Rosie: I’m unsure that it ever has been described more accurately. Petition for Jonah Daniels to win the Pulitzer!




Bean: You know, Rosie, (but maybe our readers don’t) that I generally don’t read Young Adult books. Sometimes they feel immature to me, almost, and don’t get me wrong sometimes they’re great. But I often feel personally removed from the “conflicts” of YA books, they just don’t grab my emotions and attention as strongly as they did when I was a teenager, which is natural I think.

But this book actually really surprised me and proved that wrong. At first, I wasn’t sure I’d love it, but by the end I was crying and honestly on the verge of sobbing. When We Collided really resonated with me; it didn’t feel immature at all even though it was about a summer, teenage love which could so easily become cliched.

I found myself kind of forgetting the age of Vivi and Jonah entirely and just seeing them as people, as peers who were struggling with really common and relatable shit: love, loss, mental illness, just a complicated life. And I appreciated that, because I think that’s the point of good YA lit–it puts teens’ problems on an even playing field that reminds everyone that they’re not “kids” or “babies,” their lives aren’t necessarily easier because they’re young, they’re just people who feel the same emotions as adults do. So I think Emery just overall did a wonderful job of portraying humanity and complexities and, especially, mental illness as a functional, livable, but difficult diagnosis. She brought a face that was likable and palpable to bipolar disorder, and I admired that.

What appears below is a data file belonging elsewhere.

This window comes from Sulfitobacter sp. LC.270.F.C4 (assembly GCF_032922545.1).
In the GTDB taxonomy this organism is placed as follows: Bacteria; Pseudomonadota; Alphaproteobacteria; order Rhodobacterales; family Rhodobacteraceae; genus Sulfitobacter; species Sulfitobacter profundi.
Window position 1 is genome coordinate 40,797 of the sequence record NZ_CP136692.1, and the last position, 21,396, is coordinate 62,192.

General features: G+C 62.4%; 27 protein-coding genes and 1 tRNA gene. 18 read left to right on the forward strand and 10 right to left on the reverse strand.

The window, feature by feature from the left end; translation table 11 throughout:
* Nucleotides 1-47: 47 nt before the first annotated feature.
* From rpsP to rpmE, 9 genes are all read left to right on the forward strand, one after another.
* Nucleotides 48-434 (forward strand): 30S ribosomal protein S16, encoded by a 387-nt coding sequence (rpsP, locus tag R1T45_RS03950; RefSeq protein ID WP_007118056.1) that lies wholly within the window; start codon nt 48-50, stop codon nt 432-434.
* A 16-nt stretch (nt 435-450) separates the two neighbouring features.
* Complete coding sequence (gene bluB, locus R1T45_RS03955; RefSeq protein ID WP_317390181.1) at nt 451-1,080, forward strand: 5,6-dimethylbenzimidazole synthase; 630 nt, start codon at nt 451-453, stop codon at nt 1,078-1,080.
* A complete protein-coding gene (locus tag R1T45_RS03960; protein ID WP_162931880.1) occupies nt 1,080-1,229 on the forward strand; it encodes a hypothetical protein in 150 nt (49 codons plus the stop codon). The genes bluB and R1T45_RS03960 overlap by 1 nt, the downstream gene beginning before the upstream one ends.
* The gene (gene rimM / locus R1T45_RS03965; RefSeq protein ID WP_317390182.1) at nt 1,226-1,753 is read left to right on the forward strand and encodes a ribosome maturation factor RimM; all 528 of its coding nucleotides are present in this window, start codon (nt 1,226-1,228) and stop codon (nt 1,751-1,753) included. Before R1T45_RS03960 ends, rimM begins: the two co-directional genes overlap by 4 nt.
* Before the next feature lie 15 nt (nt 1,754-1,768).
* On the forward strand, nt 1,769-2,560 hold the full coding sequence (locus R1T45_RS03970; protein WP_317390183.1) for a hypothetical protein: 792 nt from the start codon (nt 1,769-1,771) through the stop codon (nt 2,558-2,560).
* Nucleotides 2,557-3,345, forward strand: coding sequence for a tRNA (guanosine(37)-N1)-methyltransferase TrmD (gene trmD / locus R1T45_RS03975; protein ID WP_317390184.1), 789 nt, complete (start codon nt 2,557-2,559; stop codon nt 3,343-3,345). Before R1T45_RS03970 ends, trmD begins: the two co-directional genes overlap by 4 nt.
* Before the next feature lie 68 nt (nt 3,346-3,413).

Rosie: Considering this is the summary of our first ever book club, I feel like I should have some sort of profound conclusion, but I think you just said it all so perfectly. She portrayed humanity! It wasn’t a teenage story or a mental illness story or a love story, it was just a story! About humans! Doing human things! And having human problems! And human experiences! And I couldn’t have loved it more. But, as an avid-YA reader, this isn’t really surprising. I actually think your love of the book says more!

Bean: I actually find myself sincerely recommending this book to my friends of various ages, even ones who wouldn’t read YA usually. So I loved it! Good pick Rose. It’s definitely going on my short list of recommendations.

Rosie: 🙂

Bean: Overall, I loved this! I’m happy we read it and it was a great book to kick off our book club. Can’t wait for next month, let’s hope whatever book we choose can fill the shoes When We Collided has created!

Rosie: Good luck future book.

Looking back, we deem our first book club a definite success! But, who cares about us, what did YOU think of When We Collided? Love it? Hate it? Who was your favorite character? We want to hear your opinions, good, bad, and ugly (or pretty), so PLEASE let us know! Leave a comment below, write on our Facebook wall, tweet at us, or send us an email at

Already itching for our next book club? We won’t be back with any discussions until June, to give everyone enough time to read, but we are taking a Twitter poll right now for which book it should be! Click here to head over to our Twitter and cast your vote…we’ll be announcing the winner soon!

With love and virtual book club virtual baked goods, Rosie & Bean